Source: Revue des Maladies Respiratoires - Category: Respiratory Medicine Tags: Rev Mal Respir Source Type: research
In this study, the gut microbiota of 30 LC patients and 30 healthy controls were examined via next-generation sequencing of 16S rRNA and analyzed for diversity and biomarkers. We found that there was no decrease in significant microbial diversity (alpha diversity) in LC patients compared to controls (P observed = 0.1422), while the composition (beta diversity) differed significantly between patients and controls (phylum [stress = 0.153], class [stress = 0.16], order [stress = 0.146], family [stress = 0.153]). Controls had a higher abundance of the bacterial phylum Actinobacteria and genus Bifidobacterium, while patients wi...
Source: Frontiers in cellular and infection microbiology - Category: Microbiology Source Type: research
NEW YORK (AP) — New guidelines released Wednesday recommend U.S. adults start colon cancer screening earlier, at age 45 instead of 50. The American Cancer Society's advice puts it out of sync with guidelines from an influential government advisory group, which kept the age at 50 in an update two years ago. Cancer society officials acknowledge the shift to 45 could cause confusion for doctors and patients but felt strongly that they needed to act now. The advocacy group was influenced by its study, published last year, that found rising rates of colon cancer and deaths in people younger than 50. Experts aren't sure wh...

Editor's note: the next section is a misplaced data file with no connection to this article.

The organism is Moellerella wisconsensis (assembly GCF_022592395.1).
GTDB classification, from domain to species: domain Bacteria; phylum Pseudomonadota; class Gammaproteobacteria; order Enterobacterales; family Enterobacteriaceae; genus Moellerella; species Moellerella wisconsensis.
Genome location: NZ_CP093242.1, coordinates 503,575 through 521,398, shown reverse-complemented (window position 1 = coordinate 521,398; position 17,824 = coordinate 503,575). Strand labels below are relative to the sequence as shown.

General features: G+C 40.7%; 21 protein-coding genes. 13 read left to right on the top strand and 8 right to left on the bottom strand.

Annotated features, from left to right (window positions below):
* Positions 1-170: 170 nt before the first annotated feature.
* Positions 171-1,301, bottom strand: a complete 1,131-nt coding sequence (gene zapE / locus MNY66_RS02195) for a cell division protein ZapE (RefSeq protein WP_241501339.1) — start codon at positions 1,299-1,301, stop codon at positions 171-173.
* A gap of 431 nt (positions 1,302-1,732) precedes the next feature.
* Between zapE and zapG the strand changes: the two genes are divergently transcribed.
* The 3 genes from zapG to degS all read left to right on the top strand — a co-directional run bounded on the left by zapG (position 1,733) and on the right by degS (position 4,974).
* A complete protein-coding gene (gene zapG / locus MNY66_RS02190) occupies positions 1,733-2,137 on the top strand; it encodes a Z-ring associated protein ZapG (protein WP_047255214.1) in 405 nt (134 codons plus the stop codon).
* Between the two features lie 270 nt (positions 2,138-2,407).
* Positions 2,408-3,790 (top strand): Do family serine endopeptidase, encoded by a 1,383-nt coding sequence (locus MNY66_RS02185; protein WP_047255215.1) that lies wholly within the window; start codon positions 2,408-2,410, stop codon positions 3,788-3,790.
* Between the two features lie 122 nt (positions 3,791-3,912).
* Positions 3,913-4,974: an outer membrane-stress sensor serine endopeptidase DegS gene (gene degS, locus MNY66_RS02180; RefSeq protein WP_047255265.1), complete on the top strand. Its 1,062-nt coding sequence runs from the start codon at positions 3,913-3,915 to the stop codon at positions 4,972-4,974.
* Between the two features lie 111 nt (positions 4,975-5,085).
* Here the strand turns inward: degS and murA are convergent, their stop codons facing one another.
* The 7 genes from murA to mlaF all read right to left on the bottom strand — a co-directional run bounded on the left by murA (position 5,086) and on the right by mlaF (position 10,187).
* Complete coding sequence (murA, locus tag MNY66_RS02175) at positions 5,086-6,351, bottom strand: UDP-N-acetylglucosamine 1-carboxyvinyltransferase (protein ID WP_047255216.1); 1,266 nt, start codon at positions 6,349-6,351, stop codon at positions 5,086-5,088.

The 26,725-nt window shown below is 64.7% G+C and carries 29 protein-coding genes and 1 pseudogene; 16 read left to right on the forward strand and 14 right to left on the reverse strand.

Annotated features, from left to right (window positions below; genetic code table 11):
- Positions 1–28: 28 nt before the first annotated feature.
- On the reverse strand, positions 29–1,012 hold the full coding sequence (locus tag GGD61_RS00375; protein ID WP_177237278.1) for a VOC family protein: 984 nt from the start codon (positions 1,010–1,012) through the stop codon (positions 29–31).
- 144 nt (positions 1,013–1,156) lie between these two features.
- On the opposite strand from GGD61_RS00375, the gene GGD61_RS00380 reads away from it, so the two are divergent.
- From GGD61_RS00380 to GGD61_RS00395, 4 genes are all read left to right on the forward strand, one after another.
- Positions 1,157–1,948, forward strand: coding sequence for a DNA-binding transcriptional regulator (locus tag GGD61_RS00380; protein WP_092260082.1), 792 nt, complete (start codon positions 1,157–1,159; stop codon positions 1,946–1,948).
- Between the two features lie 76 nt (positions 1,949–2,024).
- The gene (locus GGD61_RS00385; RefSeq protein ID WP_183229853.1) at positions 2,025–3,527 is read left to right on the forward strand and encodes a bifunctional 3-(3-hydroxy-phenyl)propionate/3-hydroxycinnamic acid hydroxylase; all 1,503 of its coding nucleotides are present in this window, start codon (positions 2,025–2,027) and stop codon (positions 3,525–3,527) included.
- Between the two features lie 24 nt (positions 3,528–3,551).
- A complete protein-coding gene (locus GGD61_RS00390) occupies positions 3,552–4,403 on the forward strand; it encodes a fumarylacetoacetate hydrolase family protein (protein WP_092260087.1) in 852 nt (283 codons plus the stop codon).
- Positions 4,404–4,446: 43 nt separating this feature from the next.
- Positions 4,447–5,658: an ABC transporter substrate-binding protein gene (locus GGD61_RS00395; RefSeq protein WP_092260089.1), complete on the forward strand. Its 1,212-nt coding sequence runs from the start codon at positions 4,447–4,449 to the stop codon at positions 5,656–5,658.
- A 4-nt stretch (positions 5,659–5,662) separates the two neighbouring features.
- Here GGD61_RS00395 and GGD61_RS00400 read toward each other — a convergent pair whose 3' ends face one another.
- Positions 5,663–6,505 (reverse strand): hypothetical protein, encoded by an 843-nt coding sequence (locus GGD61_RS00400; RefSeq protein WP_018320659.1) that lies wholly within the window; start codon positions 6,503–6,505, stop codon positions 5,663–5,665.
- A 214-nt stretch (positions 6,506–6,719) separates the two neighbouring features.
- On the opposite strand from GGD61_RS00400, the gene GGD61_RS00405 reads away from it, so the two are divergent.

Source: JEMS: Journal of Emergency Medical Services News - Category: Emergency Medicine Authors: Tags: Patient Care News Source Type: news
Inflammatory bowel disease (IBD), consisting mainly of ulcerative colitis and Crohn's disease (CD), is characterized by chronic inflammation of the colon (and in the case of CD, other parts of the GI tract). As such, it is often considered the prototypical model of inflammation-associated carcinogenesis. After the well-known genetic syndromes that greatly predispose individuals to colorectal cancer (CRC), such as Lynch Syndrome and familial adenomatous polyposis (FAP), IBD is considered the third most common cause of high-risk CRC. Curiously, colitis-associated CRC (so-called CAC) shares several clinicopathological feature...
Source: Cancer Research - Category: Cancer & Oncology Authors: Tags: High-Risk Cohorts and Genetic Susceptibility Source Type: research
March is Colon Cancer Awareness Month, today’s TBT post provides some helpful information on colorectal cancer. Michelle was a healthy, active 47 year old. She tried to eat right and she exercised. It looked like the hard work was paying off: no health issues and lots of energy. Her work in the healthcare field motivated her to see her doctors regularly for checkups, to get mammograms and to have her blood work done annually. She knew she was getting close to the magical age of 50 and that soon she would need to get a colonoscopy to screen for colorectal cancer.  Since she had no family history of the disease sh...
Source: Disruptive Women in Health Care - Category: Consumer Health News Authors: Tags: Cancer TBT Source Type: blogs